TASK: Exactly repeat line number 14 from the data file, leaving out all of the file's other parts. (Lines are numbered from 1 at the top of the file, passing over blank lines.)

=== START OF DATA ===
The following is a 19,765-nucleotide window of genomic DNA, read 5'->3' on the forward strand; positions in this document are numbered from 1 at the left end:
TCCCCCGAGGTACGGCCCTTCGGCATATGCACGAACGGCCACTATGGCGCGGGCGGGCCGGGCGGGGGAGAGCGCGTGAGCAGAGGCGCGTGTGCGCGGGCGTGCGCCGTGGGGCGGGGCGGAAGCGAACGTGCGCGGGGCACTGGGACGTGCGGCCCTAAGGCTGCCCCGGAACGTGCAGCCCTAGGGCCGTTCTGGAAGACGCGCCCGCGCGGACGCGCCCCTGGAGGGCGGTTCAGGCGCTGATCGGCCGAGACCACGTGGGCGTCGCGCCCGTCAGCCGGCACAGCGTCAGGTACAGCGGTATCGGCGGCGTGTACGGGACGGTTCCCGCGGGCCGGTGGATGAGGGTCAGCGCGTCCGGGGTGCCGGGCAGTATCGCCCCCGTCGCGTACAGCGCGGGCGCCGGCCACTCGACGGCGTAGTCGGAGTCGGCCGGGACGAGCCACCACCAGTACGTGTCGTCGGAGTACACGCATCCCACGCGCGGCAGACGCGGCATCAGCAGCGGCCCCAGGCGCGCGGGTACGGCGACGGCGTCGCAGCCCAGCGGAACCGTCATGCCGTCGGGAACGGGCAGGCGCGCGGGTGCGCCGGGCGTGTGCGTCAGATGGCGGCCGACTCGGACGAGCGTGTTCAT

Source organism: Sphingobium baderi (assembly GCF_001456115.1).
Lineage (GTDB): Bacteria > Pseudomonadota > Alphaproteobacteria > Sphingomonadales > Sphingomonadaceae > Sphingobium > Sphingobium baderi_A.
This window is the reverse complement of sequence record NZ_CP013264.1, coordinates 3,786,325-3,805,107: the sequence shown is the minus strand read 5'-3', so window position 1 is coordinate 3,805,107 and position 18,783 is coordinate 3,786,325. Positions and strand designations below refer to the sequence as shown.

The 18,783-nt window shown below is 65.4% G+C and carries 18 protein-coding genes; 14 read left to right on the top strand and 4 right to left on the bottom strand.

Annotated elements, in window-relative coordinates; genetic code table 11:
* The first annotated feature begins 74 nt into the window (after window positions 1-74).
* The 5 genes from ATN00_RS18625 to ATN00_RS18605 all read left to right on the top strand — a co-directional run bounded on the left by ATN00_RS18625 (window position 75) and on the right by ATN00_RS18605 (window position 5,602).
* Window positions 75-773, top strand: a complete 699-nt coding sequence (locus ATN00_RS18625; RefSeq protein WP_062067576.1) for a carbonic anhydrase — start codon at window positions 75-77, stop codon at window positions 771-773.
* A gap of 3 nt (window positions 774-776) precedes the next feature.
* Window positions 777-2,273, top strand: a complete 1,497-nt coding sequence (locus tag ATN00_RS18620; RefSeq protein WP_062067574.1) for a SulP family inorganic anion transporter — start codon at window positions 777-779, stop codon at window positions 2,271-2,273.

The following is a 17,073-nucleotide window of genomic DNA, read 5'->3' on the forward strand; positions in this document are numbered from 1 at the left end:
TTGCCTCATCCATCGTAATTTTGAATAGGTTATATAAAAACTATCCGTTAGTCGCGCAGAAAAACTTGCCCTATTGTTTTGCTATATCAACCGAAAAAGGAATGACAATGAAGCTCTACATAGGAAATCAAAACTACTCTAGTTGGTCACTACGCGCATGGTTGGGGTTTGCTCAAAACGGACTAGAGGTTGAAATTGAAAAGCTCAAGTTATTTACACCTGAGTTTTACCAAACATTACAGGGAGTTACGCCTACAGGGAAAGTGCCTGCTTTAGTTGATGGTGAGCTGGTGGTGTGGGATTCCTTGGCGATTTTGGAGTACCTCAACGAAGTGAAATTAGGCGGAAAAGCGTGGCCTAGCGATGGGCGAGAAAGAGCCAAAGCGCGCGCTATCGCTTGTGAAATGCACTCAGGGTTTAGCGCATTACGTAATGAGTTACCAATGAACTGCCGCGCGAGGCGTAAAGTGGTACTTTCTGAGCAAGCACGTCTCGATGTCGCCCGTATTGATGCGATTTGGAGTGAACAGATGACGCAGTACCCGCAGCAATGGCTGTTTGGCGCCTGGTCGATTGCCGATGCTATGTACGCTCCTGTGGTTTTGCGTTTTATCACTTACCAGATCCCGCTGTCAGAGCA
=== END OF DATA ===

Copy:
TTGCCTCATCCATCGTAATTTTGAATAGGTTATATAAAAACTATCCGTTAGTCGCGCAGAAAAACTTGCCCTATTGTTTTGCTATATCAACCGAAAAAGGAATGACAATGAAGCTCTACATAGGAAATCAAAACTACTCTAGTTGGTCACTACGCGCATGGTTGGGGTTTGCTCAAAACGGACTAGAGGTTGAAATTGAAAAGCTCAAGTTATTTACACCTGAGTTTTACCAAACATTACAGGGAGTTACGCCTACAGGGAAAGTGCCTGCTTTAGTTGATGGTGAGCTGGTGGTGTGGGATTCCTTGGCGATTTTGGAGTACCTCAACGAAGTGAAATTAGGCGGAAAAGCGTGGCCTAGCGATGGGCGAGAAAGAGCCAAAGCGCGCGCTATCGCTTGTGAAATGCACTCAGGGTTTAGCGCATTACGTAATGAGTTACCAATGAACTGCCGCGCGAGGCGTAAAGTGGTACTTTCTGAGCAAGCACGTCTCGATGTCGCCCGTATTGATGCGATTTGGAGTGAACAGATGACGCAGTACCCGCAGCAATGGCTGTTTGGCGCCTGGTCGATTGCCGATGCTATGTACGCTCCTGTGGTTTTGCGTTTTATCACTTACCAGATCCCGCTGTCAGAGCA